As Lynes continues, my mind wants to find a “glass is half full” scenario. I am reminded of the Vladimir Lenin quote, “A lie told often enough becomes the truth.” Then I think about the practice of positive thinking. What if you were having a horrible day and everyone kept asking you, “So how are you?” If you said, “I’m horrible!” you would be answering honestly, but could your response, especially if repeated multiple times throughout the day, actually make your day worse? Would it be more beneficial to say something more positive like, “I’m going to be great!” and create a better outlook and therefore outcome? (Note: A lie told to yourself is called a self-delusion.)
Over the past few weeks, I have polled people about this topic. Despite all the permutations of lying, most everyone agreed honesty truly is the best policy. Yet, no one and no amount of research could really tell me what’s in a lie. What’s its true weight? And then I remembered my grandmother once said, “Becca, every time you lie you lose a piece of your soul.” I have to believe she was telling me the truth.
Becca Edwards is a wellness professional, freelance writer and owner of b.e.WELL+b.e.CREATIVE (bewellbecreative.com).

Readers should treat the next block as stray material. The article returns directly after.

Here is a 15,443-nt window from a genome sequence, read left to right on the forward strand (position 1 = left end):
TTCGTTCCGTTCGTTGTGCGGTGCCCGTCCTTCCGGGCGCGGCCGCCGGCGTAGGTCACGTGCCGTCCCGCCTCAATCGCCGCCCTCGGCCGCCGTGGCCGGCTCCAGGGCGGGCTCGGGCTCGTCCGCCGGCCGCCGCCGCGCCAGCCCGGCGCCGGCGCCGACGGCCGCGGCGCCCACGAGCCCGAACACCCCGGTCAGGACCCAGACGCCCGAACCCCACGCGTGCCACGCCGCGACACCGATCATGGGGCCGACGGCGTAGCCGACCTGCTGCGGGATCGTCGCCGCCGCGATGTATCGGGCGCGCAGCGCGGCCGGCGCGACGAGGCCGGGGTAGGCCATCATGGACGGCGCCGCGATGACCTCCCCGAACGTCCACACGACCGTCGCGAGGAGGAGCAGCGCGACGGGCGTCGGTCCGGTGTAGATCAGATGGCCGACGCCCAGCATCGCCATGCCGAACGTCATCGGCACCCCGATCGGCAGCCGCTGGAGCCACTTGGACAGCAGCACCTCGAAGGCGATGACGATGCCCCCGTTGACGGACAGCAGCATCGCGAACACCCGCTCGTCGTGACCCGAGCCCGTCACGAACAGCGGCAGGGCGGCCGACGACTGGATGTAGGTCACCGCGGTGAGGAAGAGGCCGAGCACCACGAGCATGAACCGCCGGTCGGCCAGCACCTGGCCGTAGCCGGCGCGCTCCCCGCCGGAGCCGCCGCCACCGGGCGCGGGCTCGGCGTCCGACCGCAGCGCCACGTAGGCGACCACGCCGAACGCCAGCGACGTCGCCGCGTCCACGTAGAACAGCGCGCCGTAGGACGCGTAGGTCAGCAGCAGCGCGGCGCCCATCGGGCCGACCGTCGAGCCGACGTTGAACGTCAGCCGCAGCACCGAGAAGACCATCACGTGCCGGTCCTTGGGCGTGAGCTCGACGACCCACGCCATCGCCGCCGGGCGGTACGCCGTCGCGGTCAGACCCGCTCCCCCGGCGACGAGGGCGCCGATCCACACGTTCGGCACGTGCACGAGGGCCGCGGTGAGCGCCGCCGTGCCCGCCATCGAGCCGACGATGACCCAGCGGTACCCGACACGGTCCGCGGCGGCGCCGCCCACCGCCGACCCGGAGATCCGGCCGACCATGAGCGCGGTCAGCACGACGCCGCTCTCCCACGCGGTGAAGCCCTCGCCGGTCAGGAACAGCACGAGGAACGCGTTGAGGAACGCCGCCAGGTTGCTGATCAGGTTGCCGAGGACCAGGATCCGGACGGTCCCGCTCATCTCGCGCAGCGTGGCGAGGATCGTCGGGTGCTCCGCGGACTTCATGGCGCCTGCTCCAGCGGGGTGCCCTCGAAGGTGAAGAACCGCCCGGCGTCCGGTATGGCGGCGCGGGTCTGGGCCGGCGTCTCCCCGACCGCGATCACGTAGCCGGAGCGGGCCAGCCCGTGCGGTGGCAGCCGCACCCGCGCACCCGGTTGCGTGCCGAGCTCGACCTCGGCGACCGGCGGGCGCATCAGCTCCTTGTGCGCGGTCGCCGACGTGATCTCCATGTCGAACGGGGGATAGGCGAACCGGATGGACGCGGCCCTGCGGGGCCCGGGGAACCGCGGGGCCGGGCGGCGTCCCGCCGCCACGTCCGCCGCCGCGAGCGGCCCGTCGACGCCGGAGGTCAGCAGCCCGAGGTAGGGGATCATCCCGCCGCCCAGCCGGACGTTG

Lying Statistics (Statistic Brain Research Institute)
• Percent of adults who admit to telling lies “sometimes” or “often”: 12
• Percent of women who admit to occasionally telling harmless half-truths: 80
• Percent of people who admit to lying on their résumés: 31
• Percent of patients who lie to their doctor: 13
• Percent of patients who “stretched the truth” to their doctor: 32
• Percent of patients who lied about following a doctor’s treatment plan: 40
• Percent of patients who lied about their diet and exercise regiments: 30
• Percent of people who lie at least once during a 10-minute conversation: 60
• Average number of lies per day by men to their partner, boss or colleagues: 6
• Average number of lies per day by women to their partner, boss or colleagues: 3